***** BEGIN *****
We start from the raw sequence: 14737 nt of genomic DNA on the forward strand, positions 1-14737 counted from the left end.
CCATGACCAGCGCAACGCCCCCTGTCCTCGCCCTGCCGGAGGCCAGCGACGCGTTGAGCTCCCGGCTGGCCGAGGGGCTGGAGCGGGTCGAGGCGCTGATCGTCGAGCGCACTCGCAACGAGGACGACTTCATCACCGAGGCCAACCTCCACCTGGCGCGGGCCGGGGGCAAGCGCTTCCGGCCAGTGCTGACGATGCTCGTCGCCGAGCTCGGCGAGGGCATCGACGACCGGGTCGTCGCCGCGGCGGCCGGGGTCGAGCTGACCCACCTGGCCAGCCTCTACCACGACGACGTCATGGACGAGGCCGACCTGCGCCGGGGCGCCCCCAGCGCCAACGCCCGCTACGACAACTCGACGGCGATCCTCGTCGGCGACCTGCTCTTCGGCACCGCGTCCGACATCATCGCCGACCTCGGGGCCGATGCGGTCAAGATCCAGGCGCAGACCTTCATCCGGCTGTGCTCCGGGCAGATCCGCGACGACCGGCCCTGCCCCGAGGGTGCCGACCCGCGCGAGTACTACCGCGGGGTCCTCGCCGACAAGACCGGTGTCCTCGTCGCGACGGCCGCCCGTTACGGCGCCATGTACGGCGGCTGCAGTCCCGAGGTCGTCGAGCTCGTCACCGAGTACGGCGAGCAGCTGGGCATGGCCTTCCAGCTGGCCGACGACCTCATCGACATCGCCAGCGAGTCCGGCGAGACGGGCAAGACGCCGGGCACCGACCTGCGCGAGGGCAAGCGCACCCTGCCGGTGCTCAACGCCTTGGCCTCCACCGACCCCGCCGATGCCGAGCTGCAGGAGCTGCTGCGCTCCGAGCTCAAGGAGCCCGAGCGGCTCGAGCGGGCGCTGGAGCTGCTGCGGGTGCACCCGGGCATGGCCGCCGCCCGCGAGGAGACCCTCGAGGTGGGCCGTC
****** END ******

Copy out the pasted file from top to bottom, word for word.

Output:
We start from the raw sequence: 14737 nt of genomic DNA on the forward strand, positions 1-14737 counted from the left end.
CCATGACCAGCGCAACGCCCCCTGTCCTCGCCCTGCCGGAGGCCAGCGACGCGTTGAGCTCCCGGCTGGCCGAGGGGCTGGAGCGGGTCGAGGCGCTGATCGTCGAGCGCACTCGCAACGAGGACGACTTCATCACCGAGGCCAACCTCCACCTGGCGCGGGCCGGGGGCAAGCGCTTCCGGCCAGTGCTGACGATGCTCGTCGCCGAGCTCGGCGAGGGCATCGACGACCGGGTCGTCGCCGCGGCGGCCGGGGTCGAGCTGACCCACCTGGCCAGCCTCTACCACGACGACGTCATGGACGAGGCCGACCTGCGCCGGGGCGCCCCCAGCGCCAACGCCCGCTACGACAACTCGACGGCGATCCTCGTCGGCGACCTGCTCTTCGGCACCGCGTCCGACATCATCGCCGACCTCGGGGCCGATGCGGTCAAGATCCAGGCGCAGACCTTCATCCGGCTGTGCTCCGGGCAGATCCGCGACGACCGGCCCTGCCCCGAGGGTGCCGACCCGCGCGAGTACTACCGCGGGGTCCTCGCCGACAAGACCGGTGTCCTCGTCGCGACGGCCGCCCGTTACGGCGCCATGTACGGCGGCTGCAGTCCCGAGGTCGTCGAGCTCGTCACCGAGTACGGCGAGCAGCTGGGCATGGCCTTCCAGCTGGCCGACGACCTCATCGACATCGCCAGCGAGTCCGGCGAGACGGGCAAGACGCCGGGCACCGACCTGCGCGAGGGCAAGCGCACCCTGCCGGTGCTCAACGCCTTGGCCTCCACCGACCCCGCCGATGCCGAGCTGCAGGAGCTGCTGCGCTCCGAGCTCAAGGAGCCCGAGCGGCTCGAGCGGGCGCTGGAGCTGCTGCGGGTGCACCCGGGCATGGCCGCCGCCCGCGAGGAGACCCTCGAGGTGGGCCGTC